Having lost Entergy to MISO, the Southwest Power Pool seeks its pound of flesh.
Bruce W. Radford is publisher of Public Utilities Fortnightly. Contact him at email@example.com.
Recently we witnessed history being made, but we don't know exactly when it happened.
It was January, certainly. Maybe the 10th, or maybe a day earlier.
That's when the Southwest Power Pool, in one of the most brazen moves yet seen in the power industry, dropped a single invoice in the mail: an invoice accompanied by a letter from its Chief Operating Officer Carl Monroe that, while perfectly cordial in tone ("Dear Richard," it begins), was sent nevertheless without a date affixed to it.
Was it the excitement of the moment? Very likely so, as this invoice surely marks a turning point for the power industry.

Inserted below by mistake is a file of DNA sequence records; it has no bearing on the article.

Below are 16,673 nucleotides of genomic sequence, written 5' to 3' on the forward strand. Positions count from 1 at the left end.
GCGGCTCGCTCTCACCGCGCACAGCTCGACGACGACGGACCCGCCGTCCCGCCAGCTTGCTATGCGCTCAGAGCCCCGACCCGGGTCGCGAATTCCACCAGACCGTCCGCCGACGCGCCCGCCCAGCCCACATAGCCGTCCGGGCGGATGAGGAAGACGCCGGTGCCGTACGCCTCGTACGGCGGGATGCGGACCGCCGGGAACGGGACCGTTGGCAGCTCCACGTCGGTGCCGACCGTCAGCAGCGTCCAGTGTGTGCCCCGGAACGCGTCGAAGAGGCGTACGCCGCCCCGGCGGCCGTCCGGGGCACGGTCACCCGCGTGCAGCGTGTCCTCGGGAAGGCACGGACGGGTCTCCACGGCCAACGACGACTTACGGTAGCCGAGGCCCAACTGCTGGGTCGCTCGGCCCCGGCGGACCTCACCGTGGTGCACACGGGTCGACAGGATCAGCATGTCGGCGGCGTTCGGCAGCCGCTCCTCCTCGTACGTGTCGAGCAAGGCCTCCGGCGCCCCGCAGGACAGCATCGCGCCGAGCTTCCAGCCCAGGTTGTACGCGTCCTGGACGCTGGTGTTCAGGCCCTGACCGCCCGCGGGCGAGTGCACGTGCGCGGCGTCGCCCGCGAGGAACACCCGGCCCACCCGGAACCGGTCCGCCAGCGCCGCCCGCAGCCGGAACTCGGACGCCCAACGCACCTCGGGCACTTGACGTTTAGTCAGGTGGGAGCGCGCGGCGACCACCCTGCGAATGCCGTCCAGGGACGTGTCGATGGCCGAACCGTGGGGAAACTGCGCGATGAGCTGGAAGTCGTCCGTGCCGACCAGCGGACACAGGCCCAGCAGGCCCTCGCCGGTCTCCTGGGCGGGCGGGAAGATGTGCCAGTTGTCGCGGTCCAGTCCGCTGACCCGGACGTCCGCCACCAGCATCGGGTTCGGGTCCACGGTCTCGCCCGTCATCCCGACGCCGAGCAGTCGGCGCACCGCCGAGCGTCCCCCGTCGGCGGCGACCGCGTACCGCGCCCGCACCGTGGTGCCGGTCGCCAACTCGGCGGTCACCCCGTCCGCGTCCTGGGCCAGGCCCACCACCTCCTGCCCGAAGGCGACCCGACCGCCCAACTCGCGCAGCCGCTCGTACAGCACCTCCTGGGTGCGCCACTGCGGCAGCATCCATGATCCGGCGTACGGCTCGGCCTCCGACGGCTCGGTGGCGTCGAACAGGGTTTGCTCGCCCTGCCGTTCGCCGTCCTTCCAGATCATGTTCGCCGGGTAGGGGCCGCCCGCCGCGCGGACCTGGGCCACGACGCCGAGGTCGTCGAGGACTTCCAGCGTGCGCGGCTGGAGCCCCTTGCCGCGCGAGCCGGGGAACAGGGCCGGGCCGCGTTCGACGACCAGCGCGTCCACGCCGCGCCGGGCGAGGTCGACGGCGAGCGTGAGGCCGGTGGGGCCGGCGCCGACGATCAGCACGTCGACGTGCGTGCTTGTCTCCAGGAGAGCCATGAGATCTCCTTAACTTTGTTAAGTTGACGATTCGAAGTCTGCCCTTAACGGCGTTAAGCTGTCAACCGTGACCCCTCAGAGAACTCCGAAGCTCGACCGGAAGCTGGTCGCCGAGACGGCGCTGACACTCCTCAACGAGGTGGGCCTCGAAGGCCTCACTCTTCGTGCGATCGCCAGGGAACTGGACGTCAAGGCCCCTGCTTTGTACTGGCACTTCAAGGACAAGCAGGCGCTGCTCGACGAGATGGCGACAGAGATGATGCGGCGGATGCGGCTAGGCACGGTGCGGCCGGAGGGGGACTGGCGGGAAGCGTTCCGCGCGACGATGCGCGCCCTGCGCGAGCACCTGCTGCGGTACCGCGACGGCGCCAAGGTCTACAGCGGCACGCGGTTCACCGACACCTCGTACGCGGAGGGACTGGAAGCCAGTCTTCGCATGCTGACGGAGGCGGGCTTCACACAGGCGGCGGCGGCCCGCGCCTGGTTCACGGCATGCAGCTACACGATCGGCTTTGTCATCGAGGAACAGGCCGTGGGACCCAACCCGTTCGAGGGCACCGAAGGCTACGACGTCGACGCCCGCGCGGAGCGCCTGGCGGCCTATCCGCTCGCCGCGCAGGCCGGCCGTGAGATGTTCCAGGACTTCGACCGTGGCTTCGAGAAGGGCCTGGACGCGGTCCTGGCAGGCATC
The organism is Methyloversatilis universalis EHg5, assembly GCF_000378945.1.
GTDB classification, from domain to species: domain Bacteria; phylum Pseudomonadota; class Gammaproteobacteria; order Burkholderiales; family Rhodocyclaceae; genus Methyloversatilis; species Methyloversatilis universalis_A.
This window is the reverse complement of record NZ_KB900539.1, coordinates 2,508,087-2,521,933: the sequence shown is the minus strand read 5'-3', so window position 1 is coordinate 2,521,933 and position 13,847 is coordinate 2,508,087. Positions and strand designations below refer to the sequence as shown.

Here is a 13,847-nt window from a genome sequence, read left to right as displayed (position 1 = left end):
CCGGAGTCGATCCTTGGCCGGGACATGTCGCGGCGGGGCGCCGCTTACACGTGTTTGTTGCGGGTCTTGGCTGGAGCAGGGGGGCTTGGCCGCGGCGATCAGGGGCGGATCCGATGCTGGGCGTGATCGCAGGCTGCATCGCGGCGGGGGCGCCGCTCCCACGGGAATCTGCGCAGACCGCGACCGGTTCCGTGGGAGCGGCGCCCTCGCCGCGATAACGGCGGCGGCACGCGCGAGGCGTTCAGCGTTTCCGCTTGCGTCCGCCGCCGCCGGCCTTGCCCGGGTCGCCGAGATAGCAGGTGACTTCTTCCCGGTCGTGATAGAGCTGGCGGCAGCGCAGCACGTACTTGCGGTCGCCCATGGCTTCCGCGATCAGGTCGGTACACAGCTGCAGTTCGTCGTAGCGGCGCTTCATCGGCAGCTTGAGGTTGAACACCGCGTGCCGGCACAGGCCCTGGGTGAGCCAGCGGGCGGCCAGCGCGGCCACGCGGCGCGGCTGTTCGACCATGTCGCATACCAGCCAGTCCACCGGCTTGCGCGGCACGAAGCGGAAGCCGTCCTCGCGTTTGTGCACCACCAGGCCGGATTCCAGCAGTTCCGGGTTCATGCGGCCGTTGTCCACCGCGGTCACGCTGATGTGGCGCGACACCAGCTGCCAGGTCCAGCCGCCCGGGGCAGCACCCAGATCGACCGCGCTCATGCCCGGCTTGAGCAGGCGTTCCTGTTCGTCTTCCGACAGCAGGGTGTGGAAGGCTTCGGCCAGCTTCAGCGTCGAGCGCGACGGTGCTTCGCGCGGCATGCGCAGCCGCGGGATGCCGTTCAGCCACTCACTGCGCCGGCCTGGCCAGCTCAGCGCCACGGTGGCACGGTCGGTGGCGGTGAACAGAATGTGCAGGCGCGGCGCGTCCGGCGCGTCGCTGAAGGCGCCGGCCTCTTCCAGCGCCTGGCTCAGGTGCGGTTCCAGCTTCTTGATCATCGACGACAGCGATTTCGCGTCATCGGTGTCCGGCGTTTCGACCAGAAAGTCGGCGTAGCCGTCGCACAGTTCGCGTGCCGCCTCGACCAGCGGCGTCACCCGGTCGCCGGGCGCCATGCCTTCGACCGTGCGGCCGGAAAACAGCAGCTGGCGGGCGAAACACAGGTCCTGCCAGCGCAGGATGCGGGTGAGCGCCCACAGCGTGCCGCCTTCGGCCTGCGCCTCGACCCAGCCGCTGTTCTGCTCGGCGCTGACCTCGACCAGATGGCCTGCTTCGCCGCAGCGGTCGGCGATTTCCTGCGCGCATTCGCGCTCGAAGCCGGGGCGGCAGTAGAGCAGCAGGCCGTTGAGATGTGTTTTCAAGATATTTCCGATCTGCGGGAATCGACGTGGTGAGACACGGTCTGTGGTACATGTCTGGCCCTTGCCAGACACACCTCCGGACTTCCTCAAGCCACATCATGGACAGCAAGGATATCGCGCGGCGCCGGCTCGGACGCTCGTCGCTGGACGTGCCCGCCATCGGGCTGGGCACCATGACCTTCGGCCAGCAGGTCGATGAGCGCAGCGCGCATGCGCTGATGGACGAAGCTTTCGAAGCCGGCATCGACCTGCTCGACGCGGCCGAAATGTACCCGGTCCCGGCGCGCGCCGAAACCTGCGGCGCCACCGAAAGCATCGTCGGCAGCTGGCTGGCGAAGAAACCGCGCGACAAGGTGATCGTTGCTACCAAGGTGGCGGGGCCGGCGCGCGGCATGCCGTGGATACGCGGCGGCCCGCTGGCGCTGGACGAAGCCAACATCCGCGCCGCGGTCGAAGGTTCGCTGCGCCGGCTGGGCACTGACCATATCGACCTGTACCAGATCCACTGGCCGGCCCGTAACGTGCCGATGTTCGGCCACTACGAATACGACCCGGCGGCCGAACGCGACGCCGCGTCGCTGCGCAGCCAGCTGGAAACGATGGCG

For it purports to bill MISO, the Midcontinent Independent System Operator, for some $2.4 million (including $1 million in penalties) that SPP claims are due and owing for the last two weeks of 2013, as compensation for uninvited, rogue power flows that it says MISO has loosed upon the SPP regional grid, as a consequence of Entergy's integration into the MISO footprint on December 19. Specifically, the six Entergy operating utilities - which SPP itself had once courted as potential members, before it was spurned - joined MISO and thereby formed what is now the nation's largest regional transmission organization, stretching from Manitoba all the way south to the Gulf of Mexico.